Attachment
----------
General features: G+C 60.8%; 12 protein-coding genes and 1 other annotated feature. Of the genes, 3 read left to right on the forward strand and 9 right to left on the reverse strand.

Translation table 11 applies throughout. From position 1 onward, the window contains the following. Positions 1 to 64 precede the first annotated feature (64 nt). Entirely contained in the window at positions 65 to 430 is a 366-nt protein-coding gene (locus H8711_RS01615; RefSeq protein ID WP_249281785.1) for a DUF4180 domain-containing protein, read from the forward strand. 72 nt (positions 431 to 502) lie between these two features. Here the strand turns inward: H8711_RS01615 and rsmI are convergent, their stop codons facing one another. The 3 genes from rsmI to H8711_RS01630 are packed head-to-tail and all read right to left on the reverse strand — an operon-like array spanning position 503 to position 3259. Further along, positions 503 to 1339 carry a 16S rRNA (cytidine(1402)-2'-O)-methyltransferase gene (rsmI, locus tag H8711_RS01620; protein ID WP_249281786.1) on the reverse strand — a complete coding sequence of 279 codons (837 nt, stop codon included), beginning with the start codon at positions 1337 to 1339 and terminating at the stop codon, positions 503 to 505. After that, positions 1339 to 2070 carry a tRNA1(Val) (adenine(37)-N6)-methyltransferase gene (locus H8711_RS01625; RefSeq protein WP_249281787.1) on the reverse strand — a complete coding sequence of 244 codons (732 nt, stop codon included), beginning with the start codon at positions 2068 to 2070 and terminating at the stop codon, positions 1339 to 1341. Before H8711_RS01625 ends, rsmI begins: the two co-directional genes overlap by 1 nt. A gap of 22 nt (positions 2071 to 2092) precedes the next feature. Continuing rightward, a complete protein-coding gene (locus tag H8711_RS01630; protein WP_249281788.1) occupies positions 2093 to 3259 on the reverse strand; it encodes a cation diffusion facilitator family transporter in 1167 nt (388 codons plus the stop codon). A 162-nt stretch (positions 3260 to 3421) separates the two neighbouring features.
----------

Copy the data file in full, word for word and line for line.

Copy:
General features: G+C 60.8%; 12 protein-coding genes and 1 other annotated feature. Of the genes, 3 read left to right on the forward strand and 9 right to left on the reverse strand.

Translation table 11 applies throughout. From position 1 onward, the window contains the following. Positions 1 to 64 precede the first annotated feature (64 nt). Entirely contained in the window at positions 65 to 430 is a 366-nt protein-coding gene (locus H8711_RS01615; RefSeq protein ID WP_249281785.1) for a DUF4180 domain-containing protein, read from the forward strand. 72 nt (positions 431 to 502) lie between these two features. Here the strand turns inward: H8711_RS01615 and rsmI are convergent, their stop codons facing one another. The 3 genes from rsmI to H8711_RS01630 are packed head-to-tail and all read right to left on the reverse strand — an operon-like array spanning position 503 to position 3259. Further along, positions 503 to 1339 carry a 16S rRNA (cytidine(1402)-2'-O)-methyltransferase gene (rsmI, locus tag H8711_RS01620; protein ID WP_249281786.1) on the reverse strand — a complete coding sequence of 279 codons (837 nt, stop codon included), beginning with the start codon at positions 1337 to 1339 and terminating at the stop codon, positions 503 to 505. After that, positions 1339 to 2070 carry a tRNA1(Val) (adenine(37)-N6)-methyltransferase gene (locus H8711_RS01625; RefSeq protein WP_249281787.1) on the reverse strand — a complete coding sequence of 244 codons (732 nt, stop codon included), beginning with the start codon at positions 2068 to 2070 and terminating at the stop codon, positions 1339 to 1341. Before H8711_RS01625 ends, rsmI begins: the two co-directional genes overlap by 1 nt. A gap of 22 nt (positions 2071 to 2092) precedes the next feature. Continuing rightward, a complete protein-coding gene (locus tag H8711_RS01630; protein WP_249281788.1) occupies positions 2093 to 3259 on the reverse strand; it encodes a cation diffusion facilitator family transporter in 1167 nt (388 codons plus the stop codon). A 162-nt stretch (positions 3260 to 3421) separates the two neighbouring features.